The Catskill Game Farm was opened in 1933 by Roland Lindemann, and was still owned by the Lindemann family, as Catskill Game Farm Inc. at the time of its closing. At first, it held only deer, donkeys and sheep. In 1958, the United States Department of Agriculture recognized Catskill as a zoo, and it became the first privately-owned venture to achieve such status. The collection was now allowed to grow more exotic and at the time of its closing played host to roughly 2,000 animals from over 150 species, imported from around the world.
The zoo spanned more than 914 acres (370 ha), most of which was used to breed animals for other zoos worldwide. Only about 136 acres (55 ha) was available for public viewing, and then only in the summer and autumn.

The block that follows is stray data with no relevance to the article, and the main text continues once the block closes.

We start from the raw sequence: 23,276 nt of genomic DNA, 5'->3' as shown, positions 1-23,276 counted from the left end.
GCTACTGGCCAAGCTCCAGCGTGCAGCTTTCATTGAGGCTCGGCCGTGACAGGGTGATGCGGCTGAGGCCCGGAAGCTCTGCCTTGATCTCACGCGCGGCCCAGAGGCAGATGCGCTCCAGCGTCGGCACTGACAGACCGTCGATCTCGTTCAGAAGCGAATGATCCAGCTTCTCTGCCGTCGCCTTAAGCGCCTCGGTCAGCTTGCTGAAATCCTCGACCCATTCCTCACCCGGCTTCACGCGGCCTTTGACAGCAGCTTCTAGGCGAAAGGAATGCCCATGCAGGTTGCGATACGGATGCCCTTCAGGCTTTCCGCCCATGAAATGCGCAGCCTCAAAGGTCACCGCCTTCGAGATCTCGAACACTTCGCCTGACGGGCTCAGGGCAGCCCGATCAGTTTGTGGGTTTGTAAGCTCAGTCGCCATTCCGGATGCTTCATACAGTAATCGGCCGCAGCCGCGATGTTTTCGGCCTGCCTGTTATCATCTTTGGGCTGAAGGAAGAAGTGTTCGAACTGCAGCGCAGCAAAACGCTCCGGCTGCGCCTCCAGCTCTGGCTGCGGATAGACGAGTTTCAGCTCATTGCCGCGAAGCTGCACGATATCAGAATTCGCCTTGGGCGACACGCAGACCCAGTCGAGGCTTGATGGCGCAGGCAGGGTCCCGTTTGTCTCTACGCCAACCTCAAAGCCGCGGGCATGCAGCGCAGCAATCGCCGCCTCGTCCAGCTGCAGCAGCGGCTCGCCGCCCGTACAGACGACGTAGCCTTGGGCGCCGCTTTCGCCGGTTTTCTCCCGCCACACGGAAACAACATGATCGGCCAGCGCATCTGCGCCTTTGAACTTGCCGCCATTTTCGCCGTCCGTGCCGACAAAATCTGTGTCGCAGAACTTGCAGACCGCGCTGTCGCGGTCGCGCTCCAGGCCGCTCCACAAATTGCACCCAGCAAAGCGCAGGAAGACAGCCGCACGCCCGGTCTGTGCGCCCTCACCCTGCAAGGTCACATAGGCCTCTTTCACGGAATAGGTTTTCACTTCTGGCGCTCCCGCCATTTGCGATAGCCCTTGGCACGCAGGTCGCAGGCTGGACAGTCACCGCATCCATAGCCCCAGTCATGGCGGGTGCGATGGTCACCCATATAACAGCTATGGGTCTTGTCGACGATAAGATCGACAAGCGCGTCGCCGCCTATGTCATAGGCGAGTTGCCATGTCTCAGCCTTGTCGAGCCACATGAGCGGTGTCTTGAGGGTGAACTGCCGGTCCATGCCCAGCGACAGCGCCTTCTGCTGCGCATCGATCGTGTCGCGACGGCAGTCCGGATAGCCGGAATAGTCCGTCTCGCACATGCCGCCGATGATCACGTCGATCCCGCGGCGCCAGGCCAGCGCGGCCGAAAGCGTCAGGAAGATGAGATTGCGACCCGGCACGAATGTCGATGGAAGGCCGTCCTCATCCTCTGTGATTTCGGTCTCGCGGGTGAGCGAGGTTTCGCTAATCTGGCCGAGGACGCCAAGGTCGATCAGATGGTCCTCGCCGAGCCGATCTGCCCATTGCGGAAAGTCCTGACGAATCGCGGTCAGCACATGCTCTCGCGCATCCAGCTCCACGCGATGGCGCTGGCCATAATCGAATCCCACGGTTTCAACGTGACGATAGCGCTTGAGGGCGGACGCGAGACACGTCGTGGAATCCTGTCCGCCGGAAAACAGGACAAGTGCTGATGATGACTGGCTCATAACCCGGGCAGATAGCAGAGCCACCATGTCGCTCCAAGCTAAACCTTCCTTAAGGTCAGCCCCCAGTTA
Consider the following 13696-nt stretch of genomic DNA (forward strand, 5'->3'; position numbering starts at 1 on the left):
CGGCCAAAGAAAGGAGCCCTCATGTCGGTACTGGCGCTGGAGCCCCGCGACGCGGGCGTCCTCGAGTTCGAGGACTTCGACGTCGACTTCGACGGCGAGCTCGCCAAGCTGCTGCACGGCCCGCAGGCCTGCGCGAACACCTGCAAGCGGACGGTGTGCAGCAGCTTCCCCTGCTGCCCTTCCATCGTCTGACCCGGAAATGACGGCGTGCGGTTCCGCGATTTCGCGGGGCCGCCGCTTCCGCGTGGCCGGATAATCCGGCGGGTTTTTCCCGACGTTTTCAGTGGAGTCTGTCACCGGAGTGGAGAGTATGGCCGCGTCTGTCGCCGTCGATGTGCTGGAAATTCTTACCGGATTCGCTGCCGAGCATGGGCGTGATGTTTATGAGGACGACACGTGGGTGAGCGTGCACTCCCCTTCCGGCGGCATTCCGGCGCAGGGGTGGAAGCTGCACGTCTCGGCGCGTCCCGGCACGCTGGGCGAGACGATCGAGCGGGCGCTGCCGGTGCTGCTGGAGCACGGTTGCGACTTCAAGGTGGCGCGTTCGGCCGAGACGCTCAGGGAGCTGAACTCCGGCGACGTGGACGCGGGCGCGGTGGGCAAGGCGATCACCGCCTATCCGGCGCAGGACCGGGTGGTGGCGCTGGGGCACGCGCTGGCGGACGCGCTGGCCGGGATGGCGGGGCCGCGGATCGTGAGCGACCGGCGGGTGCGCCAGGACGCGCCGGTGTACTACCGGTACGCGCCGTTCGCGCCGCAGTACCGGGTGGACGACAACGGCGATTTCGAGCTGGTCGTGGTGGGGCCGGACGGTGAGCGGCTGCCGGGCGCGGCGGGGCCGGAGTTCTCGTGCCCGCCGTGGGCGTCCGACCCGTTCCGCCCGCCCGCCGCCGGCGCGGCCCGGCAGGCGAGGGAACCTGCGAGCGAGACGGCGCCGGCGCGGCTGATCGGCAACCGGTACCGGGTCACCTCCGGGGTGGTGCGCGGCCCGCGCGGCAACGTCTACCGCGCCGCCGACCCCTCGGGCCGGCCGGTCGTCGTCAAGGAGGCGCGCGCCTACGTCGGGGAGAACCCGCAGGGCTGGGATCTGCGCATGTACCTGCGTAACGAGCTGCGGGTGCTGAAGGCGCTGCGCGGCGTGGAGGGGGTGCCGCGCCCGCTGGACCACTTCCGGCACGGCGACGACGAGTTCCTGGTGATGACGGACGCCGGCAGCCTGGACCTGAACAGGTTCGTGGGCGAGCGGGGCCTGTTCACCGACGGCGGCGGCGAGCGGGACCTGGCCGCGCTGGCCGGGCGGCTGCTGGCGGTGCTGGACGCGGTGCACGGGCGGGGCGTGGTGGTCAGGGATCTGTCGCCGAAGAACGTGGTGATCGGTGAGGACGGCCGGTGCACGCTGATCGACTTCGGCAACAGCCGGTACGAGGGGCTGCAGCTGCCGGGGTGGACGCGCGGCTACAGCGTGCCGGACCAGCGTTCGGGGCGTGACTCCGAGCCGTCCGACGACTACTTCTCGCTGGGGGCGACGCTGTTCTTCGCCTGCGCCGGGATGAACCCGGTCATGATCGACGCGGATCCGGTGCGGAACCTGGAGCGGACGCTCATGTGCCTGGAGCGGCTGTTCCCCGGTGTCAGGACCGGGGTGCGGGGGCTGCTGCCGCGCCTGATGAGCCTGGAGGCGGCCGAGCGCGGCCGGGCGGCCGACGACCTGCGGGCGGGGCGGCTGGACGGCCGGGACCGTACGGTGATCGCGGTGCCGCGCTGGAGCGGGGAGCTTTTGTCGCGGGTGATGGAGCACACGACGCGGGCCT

On August 2, 2006, the Catskill Game Farm announced that it would be closing on Columbus Day of that year, ending its 73-year run. Its owners attributed the closing to mounting financial difficulties, dropping attendance, and legal regulations leading to the shutdown of its Splashdown attraction, though Splashdown itself never violated regulations.